Finally, expanding business into a new market can bring about unfamiliar compliance requirements. For instance, if a company starts selling products online via a shopping cart function, they’ll need to comply with PCI standards. Business growth and transition modes are highly influential components of compliance requirements that can ultimately create the need for a continuous monitoring strategy.

What Does Your Business Have to Gain from ConMon?

Good question—and the answer is more than you may expect. It may sound more like overhead initially, but continuous monitoring is an opportunity to generate value. The benefits of identifying IT assets and processes that require attention is the ability to move the mitigation and remediation procedure into your standard systems development lifecycle. This eliminates the need to be reactive and fix a problem or vulnerability quickly before a breach occurs or an audit comes to pass. Auditors will see that you’ve established a lifecycle that you’re managing, along with any potential vulnerabilities, using a mitigation/remediation type of process, and doing so demonstrates a mature environment.

Benefits of continuous monitoring:

  • Proactive mitigation and risk reduction
    Results can be acted on rapidly, before hackers can make an impact thus preventing a breach. Before auditors discover processes failures, preventing external negative visibility.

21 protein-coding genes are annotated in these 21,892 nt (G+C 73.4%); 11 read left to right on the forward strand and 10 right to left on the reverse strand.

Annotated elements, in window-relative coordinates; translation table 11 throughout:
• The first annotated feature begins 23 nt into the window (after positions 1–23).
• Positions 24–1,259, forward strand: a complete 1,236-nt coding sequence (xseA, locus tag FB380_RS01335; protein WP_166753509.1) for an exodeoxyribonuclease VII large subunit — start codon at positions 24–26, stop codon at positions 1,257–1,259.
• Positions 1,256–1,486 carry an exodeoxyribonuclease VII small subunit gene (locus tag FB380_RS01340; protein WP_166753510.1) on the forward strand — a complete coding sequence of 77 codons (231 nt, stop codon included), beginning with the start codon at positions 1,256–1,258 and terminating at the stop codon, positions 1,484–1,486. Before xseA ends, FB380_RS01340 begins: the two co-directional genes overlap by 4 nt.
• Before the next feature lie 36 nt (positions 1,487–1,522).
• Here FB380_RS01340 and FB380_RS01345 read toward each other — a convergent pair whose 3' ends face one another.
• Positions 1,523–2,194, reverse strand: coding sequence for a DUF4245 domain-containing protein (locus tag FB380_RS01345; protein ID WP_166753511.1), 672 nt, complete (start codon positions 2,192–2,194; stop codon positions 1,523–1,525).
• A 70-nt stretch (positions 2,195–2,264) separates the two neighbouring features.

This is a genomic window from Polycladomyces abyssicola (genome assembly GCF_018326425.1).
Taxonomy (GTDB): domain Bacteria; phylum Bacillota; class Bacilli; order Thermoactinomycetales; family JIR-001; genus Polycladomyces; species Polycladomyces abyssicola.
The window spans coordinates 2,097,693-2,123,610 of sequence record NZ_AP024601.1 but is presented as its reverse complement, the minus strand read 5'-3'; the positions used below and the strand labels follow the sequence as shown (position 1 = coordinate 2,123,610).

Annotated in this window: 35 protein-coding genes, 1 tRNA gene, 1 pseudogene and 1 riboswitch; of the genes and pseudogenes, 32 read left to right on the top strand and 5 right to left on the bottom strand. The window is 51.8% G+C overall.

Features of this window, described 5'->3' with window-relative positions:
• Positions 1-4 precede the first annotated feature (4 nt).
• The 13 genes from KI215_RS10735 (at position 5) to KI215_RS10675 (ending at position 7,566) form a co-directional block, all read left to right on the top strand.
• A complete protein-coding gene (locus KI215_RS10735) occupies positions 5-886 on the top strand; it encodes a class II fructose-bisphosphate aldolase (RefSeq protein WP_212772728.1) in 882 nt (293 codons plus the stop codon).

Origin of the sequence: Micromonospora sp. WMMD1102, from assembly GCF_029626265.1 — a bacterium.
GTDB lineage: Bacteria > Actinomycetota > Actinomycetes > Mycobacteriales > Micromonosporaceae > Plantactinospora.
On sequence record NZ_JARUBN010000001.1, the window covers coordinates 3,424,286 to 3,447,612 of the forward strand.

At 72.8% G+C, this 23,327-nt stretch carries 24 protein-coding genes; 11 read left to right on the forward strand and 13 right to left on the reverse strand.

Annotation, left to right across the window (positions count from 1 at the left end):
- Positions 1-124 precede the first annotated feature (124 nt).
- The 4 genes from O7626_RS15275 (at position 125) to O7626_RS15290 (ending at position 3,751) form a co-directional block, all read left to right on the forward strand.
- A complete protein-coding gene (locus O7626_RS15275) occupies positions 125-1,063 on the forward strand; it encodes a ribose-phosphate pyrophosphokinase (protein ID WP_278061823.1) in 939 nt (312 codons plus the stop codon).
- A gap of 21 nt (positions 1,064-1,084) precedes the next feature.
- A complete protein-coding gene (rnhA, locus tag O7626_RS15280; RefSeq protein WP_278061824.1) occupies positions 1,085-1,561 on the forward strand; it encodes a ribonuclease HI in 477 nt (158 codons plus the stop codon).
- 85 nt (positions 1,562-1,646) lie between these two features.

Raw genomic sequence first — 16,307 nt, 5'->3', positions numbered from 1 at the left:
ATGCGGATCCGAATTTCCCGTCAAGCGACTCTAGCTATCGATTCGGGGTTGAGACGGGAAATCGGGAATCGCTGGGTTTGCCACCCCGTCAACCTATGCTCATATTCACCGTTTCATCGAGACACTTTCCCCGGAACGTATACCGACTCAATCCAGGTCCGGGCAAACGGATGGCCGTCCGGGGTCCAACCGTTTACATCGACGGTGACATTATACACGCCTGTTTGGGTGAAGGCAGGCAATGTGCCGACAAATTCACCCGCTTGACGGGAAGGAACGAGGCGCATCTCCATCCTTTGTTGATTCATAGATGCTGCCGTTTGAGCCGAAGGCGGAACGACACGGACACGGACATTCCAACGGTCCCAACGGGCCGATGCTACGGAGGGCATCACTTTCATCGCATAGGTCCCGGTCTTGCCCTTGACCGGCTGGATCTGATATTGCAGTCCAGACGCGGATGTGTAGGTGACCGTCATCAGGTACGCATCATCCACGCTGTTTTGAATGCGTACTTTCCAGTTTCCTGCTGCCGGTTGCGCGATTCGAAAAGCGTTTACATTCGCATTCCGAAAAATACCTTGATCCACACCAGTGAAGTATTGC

• Enhance revenue
    • Establish metrics for your environment that are repeatable and measurable
    • Cut costs through identification and stopping broken processes, as well as fraud/error detection and prevention
    • Identify points of failure, such as IT equipment, before they fail
    • Automate manual tasks like reconciliations, IA testing procedures, etc.
    • Better monitoring results and fewer surprises
    • Creates an environment that deters attempts by rogue employees
  • Creates a virtuous cycle
    • ConMon creates a cultural expectation for integrity through the cyclical running of checks

Relying on a Partner for Support with Continuous Monitoring

If you’re just getting started on integrating continuous monitoring into your business, particularly for compliance and security purposes, it’s not a journey to embark upon alone if you don’t have the internal resources to do so. Here’s where you’ll want on a reliable, proven partner for support.

Many companies in search of a ConMon partner are enterprises and small to medium businesses who are working toward being able to afford the security processes, people and technologies that a reliable partner will already have in place. If you’re in need of a tool like ConMon, but hiring a team of security engineers is out of reach due to budget limitations, a partner can comparably fill the gap.

At DataBank, for example, we employ seven highly experienced, proven security engineers on staff, directed by a CISO, who manage and monitor customer environments. We use the most effective security tools spread out across customers, which generates the benefits of economies of scale. For instance, a smaller company with 10 servers can leverage the buying power of DataBank against larger tools when we’re investing in 1,500 or 3,000 servers.

If you’re in search of guidance or support for continuous monitoring, DataBank can help guide you in the proper direction. Reach out to us today, or call us at 1.800.840.7533 and speak to a ConMon specialist.